Dr. Sheepthrow Or How I Learned to Stop Worrying and Love Social Media

A while ago, I heard Someone Influential1 arguing that the problem with social networks like Twitter, Facebook, MySpace, etc, is that they are inherently interpersonal spaces designed and built by asocial people.

Who else happily spends that much time between-chair-and-keyboard rather than out, with, um, people?

As the argument goes, our actual social relationships are like good wine: built over time by an amalgamation of interchanges, contexts, signaling, emotions, subtly, nuance, and complexity.

All of these characteristics are lacking in online social network destinations. It’s almost if the current batch of social network sites has all the nuance and complexity of a junior high home room class:

“Are you my friend?’

“Do you like me?”

“Do you like me like me?”

The argument continues by declaring the risk with model: younger generations could see these social networks as models for actual social relationships – rather than the mediated relationship they are – and we have a generation of sociopaths who require every aspect of every relationship to be explicitly declared to simply feel loved and wanted.

I’m sympathetic to the argument and I’d be all up for grabbing the pitchforks and torches except….

Have you watched a program (drama, comedy, talk, ‘reality’, ‘news’, anything really) on television or watched a movie lately?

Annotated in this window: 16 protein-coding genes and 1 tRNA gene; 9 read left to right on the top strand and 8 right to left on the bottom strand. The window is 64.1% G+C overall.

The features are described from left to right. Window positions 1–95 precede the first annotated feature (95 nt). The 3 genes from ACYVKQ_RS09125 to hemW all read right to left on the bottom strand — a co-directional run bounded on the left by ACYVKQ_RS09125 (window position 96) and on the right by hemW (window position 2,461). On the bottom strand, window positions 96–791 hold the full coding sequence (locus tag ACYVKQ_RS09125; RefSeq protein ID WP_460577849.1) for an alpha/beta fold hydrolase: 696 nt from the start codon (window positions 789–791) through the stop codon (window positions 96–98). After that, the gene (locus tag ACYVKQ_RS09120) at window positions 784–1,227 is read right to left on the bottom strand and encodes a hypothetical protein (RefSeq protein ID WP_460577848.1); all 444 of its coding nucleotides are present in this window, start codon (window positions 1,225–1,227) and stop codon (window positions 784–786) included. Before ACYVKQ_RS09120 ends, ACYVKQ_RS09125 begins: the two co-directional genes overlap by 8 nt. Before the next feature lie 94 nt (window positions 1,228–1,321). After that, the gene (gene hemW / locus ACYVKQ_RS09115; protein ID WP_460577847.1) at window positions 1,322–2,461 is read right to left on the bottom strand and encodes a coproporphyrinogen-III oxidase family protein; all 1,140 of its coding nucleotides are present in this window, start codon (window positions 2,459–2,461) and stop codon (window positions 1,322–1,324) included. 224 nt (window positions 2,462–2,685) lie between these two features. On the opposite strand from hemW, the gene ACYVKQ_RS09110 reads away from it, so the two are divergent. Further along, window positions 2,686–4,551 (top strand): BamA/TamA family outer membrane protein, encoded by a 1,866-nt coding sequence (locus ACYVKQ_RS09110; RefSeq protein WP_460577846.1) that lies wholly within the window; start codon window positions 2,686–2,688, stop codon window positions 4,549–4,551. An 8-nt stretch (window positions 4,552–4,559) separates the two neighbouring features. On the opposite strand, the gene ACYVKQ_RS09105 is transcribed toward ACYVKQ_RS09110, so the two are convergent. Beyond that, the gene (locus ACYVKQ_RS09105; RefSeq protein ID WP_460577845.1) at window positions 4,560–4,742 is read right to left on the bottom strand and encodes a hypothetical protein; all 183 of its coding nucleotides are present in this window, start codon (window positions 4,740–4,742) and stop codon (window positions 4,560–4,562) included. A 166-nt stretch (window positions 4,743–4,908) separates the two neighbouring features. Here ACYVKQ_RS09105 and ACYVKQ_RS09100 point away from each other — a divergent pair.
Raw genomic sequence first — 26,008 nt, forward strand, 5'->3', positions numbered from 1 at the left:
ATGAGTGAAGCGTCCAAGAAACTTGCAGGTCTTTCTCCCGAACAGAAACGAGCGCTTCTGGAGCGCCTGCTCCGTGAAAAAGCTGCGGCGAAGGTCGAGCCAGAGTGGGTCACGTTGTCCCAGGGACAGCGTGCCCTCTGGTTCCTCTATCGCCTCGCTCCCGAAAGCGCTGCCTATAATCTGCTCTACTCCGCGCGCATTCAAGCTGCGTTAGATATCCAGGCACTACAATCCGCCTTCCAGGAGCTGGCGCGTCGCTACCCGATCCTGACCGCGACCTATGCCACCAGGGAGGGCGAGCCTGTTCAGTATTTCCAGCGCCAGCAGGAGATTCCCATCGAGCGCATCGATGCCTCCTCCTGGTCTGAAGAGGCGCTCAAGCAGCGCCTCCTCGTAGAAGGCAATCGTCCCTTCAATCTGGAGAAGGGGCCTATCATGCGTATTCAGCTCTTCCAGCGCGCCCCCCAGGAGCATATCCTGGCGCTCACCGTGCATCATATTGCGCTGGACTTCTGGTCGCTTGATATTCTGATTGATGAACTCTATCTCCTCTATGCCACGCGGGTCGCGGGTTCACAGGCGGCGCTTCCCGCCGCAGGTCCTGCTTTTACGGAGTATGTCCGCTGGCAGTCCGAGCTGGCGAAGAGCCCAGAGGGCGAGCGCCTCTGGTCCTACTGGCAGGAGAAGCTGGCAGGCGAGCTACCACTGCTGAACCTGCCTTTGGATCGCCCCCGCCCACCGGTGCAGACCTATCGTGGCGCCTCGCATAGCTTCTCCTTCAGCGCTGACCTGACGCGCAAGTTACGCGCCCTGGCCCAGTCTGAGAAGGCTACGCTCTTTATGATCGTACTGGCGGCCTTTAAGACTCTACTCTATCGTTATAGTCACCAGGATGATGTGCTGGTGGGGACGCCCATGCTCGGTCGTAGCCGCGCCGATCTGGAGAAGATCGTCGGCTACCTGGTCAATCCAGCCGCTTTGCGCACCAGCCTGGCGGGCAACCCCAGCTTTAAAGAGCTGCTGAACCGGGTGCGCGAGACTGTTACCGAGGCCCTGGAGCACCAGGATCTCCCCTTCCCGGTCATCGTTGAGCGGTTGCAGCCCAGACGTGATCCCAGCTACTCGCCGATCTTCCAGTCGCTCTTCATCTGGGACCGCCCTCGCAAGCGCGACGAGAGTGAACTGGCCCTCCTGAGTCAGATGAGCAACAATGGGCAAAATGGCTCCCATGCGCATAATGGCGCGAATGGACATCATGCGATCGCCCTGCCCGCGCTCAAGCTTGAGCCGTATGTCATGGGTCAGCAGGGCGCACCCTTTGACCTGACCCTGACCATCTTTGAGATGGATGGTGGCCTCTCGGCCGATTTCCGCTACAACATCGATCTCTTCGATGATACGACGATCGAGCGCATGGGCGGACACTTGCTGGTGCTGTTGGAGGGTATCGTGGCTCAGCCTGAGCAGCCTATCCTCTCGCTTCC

Pick anything.

Guilty of the exact same crime.

And so much worse.

At least online – the people have a chance at changing the system to more accurately describe their relationships. They have a chance to use online interactions as a compliment and extension of offline interactions.

In broadcast media – there’s no chance. All the dysfunctional, psychotic, asocial behavior is frozen in. Ready for replaying over and over again. Never changing, learning, or improving.

While it once made me cringe to imagine a generation growing up on throwing sheep at each other in Facebook, it now terrifies me to imagine a generation of people modeling their social relationships off Power Rangers, daytime dramas, ’24’, Oprah, American Idol, and just about anything sold on a DVD.

Bring on the friend requests and thown sheep.


1. I think it was Cory Doctorow, Bruce Sterling, Clay Shirky, or someone similar. I can’t find a link right now, does this sound familiar to you?

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